What's the difference between an experienced yogi's yoga pose and a beginners, even a simple yoga pose that doesn't require much flexibility? Often its a sense of expansiveness in the pose. It's bigness but without wasted effort. It is like the experienced yogi is filling their pose with awareness.
How do you as a beginner get there?
I took dance lessons for a little while, partner dance, and the teacher talked about a similiar quality. I'll call it "bigness". I've seen practicing dancers who move very well, but their ribcage sits on top of their pelvis like a sack of poo. The legs move beautifully and the arms are (surprisingly) held well, but the ribcage is collapsed. (I should clarify, this is social dancing, partner dances like waltz, tango etc).
There's something innately more attractive when bigness is created. This isn't the same as being big muscularly. And it isn't the same as being tense (or muscularly tense.) It's the difference between a balloon that's been freshly pumped up versus one that's been sitting for a while, partially deflated with the skin a little saggy.
Adding Bigness could be thought of as a basic principle. And it does more than just making a pose look good.
Bigness can be found in a variety of places and circumstances. The principle of Bigness can be found in the articulating joints of your body.
In joint anatomy, fluid tensegrity is the term I use to denote how joint capsule tension is varied by muscular action to control fluid pressure within the synovial joints of the body. Increased muscle tension increases joint capsule tension via ligaments and causes an increase in fluid pressure which resists bones resting against each other. It allows bones to adjust at the joints while still retaining their relationship. It also allows tension to be distributed or shared throughout the joint capsule.
This may actually be a reason for muscle tone, to help maintain joint capsule integrity.
By being pressed away from each other at the joint, bones are able to adjust relative to each other while still maintaining their relationship. At the same time tension is maintained in the joint capsule and this may also give the joint feelability, providing the brain with information as to the current condition of the joint.
So not only does bigness allow bones to adjust relative to each other, it makes it easier to sense the joint itself.
Applying this same principle to two people dancing together, there needs to be some space between them to allow them to move, to actually dance. And yet they also need to maintain their connection so that they continue to dance together, to act as one unit. So there's a balance between pushing out and pulling in. Pushing out gives them space to move while pulling in helps them to maintain their connection, their relationship. Their connection then allows them to talk to each other to communicate instantaneously. This allows them to move together and to continue to move together even as the dance changes.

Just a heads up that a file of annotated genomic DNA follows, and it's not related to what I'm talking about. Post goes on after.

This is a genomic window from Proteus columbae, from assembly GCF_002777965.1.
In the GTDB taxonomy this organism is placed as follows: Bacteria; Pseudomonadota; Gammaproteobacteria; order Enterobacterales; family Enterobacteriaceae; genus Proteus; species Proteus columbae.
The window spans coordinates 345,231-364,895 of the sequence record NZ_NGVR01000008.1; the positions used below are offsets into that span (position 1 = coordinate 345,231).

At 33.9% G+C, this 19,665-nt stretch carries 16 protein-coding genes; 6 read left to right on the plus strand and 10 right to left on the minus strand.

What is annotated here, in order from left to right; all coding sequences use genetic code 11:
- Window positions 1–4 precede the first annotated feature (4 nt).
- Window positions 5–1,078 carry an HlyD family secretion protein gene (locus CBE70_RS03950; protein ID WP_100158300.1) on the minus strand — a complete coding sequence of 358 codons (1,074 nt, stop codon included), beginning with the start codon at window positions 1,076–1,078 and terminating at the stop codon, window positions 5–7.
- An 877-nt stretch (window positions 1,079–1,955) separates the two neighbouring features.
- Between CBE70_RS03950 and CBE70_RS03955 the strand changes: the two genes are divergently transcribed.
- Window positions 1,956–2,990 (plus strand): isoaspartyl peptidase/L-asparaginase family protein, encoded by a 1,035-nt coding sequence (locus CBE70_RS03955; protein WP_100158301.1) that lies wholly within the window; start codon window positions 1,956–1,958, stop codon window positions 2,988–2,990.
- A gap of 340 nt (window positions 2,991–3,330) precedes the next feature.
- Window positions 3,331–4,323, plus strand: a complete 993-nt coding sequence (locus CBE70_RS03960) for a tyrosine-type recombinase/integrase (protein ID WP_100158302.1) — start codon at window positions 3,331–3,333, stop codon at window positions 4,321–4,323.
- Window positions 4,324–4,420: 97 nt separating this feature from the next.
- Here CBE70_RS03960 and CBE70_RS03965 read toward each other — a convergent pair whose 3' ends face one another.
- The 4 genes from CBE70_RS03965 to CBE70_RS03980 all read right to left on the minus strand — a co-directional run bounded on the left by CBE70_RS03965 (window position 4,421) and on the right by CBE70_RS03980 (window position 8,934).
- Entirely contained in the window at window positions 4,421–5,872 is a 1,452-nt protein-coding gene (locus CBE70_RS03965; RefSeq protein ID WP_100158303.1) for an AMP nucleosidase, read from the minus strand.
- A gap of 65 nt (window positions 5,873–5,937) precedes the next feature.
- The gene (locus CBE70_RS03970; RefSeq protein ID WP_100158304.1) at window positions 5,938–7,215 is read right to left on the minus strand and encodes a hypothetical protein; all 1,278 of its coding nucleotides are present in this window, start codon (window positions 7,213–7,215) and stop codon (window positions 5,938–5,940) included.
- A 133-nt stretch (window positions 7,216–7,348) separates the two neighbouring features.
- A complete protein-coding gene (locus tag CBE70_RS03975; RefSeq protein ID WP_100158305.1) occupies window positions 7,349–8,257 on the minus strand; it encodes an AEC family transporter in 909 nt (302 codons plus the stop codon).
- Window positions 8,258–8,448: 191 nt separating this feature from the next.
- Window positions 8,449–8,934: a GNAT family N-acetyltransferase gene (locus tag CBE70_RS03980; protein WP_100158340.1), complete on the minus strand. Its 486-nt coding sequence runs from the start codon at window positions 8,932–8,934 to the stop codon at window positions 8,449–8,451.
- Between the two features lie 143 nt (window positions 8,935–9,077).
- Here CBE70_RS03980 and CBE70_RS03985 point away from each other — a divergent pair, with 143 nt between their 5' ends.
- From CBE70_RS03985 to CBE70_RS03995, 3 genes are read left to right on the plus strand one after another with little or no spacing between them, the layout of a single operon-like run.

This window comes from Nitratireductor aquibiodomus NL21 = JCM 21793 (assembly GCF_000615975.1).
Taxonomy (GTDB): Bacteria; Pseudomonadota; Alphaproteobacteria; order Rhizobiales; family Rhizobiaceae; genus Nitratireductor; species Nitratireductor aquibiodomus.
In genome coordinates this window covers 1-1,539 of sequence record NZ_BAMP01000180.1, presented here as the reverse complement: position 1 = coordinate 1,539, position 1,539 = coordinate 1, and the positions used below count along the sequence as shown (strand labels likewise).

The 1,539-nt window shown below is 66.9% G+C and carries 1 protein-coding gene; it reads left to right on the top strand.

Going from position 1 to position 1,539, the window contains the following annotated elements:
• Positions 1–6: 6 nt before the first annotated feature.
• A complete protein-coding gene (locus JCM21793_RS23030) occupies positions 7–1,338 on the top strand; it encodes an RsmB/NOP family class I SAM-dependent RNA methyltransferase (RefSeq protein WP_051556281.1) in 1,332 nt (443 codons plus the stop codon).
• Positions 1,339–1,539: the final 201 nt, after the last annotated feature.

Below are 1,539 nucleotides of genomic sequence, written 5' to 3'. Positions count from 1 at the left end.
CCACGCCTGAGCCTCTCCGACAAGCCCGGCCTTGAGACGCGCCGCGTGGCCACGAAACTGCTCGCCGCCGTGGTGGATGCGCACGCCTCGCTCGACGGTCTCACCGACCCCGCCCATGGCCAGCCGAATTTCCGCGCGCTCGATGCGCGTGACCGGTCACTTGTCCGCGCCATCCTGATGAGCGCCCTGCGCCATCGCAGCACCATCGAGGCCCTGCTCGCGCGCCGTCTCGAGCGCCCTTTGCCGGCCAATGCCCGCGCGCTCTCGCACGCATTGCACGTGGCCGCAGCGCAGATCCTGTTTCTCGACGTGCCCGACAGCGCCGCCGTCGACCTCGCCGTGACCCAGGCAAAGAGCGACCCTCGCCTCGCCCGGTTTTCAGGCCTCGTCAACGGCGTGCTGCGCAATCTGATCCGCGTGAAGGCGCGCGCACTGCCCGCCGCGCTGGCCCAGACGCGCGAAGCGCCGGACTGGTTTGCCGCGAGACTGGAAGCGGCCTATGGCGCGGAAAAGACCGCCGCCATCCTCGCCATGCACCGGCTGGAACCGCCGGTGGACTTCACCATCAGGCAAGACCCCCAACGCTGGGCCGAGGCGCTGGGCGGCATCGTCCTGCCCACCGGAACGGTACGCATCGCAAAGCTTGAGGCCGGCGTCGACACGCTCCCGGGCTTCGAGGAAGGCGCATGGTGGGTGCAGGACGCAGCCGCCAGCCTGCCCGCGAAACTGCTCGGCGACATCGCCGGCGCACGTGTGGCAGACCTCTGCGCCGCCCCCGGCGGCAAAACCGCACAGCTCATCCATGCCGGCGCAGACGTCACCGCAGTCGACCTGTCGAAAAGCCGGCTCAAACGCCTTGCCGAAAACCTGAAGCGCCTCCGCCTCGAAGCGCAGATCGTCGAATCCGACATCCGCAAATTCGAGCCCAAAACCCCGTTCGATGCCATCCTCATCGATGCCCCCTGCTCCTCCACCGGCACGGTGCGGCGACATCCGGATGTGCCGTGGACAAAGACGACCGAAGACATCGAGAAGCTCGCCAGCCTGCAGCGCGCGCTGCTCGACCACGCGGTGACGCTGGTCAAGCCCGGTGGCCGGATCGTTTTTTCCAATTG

With a balance between these two actions, pushing out and pulling in, the single unit, the dance, made up of two dancers, attains bigness. This bigness allows them to dance more effectively, more efficiently, more effortlessly as one. They have room to move but also connection so that they can communicate. It's similiar to the solar system. Gravity keeps the sun and planets together while centripetal force presses them outwards. The solar system moves through the galaxy as a single integrated entity made up of various dancers.
Bigness is not only a balance between expansion and contraction. It's also a balance between maximum tension and complete relaxation so that there is both sensitivity and responsiveness.
Sensitivity is the ability to sense what is going on. It is the equivalent of driving a car and knowing how fast you are going, how fast the engine is spinning and how much gas is left in the tank.
Responsiveness is the ability to change what is happening. Again in driving terms, it is the equivalent of being able to change speed and direction.